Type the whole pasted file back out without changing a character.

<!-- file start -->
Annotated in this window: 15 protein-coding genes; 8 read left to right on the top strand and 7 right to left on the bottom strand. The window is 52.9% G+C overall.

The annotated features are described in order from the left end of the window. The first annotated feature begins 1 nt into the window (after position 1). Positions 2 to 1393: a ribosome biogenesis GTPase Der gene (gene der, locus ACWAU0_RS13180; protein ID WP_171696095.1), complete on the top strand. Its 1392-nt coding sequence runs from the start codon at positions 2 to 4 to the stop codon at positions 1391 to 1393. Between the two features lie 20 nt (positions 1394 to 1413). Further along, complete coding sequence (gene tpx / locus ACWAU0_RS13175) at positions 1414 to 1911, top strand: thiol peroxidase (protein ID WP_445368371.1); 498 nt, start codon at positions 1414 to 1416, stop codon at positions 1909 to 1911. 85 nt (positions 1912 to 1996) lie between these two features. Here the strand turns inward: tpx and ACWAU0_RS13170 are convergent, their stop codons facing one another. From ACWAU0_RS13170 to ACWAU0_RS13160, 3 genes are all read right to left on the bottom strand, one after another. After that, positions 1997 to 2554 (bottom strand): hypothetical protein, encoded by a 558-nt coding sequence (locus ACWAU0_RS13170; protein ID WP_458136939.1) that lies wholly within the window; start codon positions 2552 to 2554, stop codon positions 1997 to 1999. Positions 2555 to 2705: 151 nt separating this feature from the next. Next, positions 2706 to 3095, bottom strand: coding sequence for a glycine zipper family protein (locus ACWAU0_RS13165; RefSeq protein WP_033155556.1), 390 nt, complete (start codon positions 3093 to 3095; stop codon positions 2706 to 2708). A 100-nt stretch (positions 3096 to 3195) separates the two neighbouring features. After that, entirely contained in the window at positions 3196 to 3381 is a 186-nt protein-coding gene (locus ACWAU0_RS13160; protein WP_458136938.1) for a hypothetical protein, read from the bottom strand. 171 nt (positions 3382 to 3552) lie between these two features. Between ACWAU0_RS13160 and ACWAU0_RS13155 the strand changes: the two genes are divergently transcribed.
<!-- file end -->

Annotated in this window: 15 protein-coding genes; 8 read left to right on the top strand and 7 right to left on the bottom strand. The window is 52.9% G+C overall.

The annotated features are described in order from the left end of the window. The first annotated feature begins 1 nt into the window (after position 1). Positions 2 to 1393: a ribosome biogenesis GTPase Der gene (gene der, locus ACWAU0_RS13180; protein ID WP_171696095.1), complete on the top strand. Its 1392-nt coding sequence runs from the start codon at positions 2 to 4 to the stop codon at positions 1391 to 1393. Between the two features lie 20 nt (positions 1394 to 1413). Further along, complete coding sequence (gene tpx / locus ACWAU0_RS13175) at positions 1414 to 1911, top strand: thiol peroxidase (protein ID WP_445368371.1); 498 nt, start codon at positions 1414 to 1416, stop codon at positions 1909 to 1911. 85 nt (positions 1912 to 1996) lie between these two features. Here the strand turns inward: tpx and ACWAU0_RS13170 are convergent, their stop codons facing one another. From ACWAU0_RS13170 to ACWAU0_RS13160, 3 genes are all read right to left on the bottom strand, one after another. After that, positions 1997 to 2554 (bottom strand): hypothetical protein, encoded by a 558-nt coding sequence (locus ACWAU0_RS13170; protein ID WP_458136939.1) that lies wholly within the window; start codon positions 2552 to 2554, stop codon positions 1997 to 1999. Positions 2555 to 2705: 151 nt separating this feature from the next. Next, positions 2706 to 3095, bottom strand: coding sequence for a glycine zipper family protein (locus ACWAU0_RS13165; RefSeq protein WP_033155556.1), 390 nt, complete (start codon positions 3093 to 3095; stop codon positions 2706 to 2708). A 100-nt stretch (positions 3096 to 3195) separates the two neighbouring features. After that, entirely contained in the window at positions 3196 to 3381 is a 186-nt protein-coding gene (locus ACWAU0_RS13160; protein WP_458136938.1) for a hypothetical protein, read from the bottom strand. 171 nt (positions 3382 to 3552) lie between these two features. Between ACWAU0_RS13160 and ACWAU0_RS13155 the strand changes: the two genes are divergently transcribed.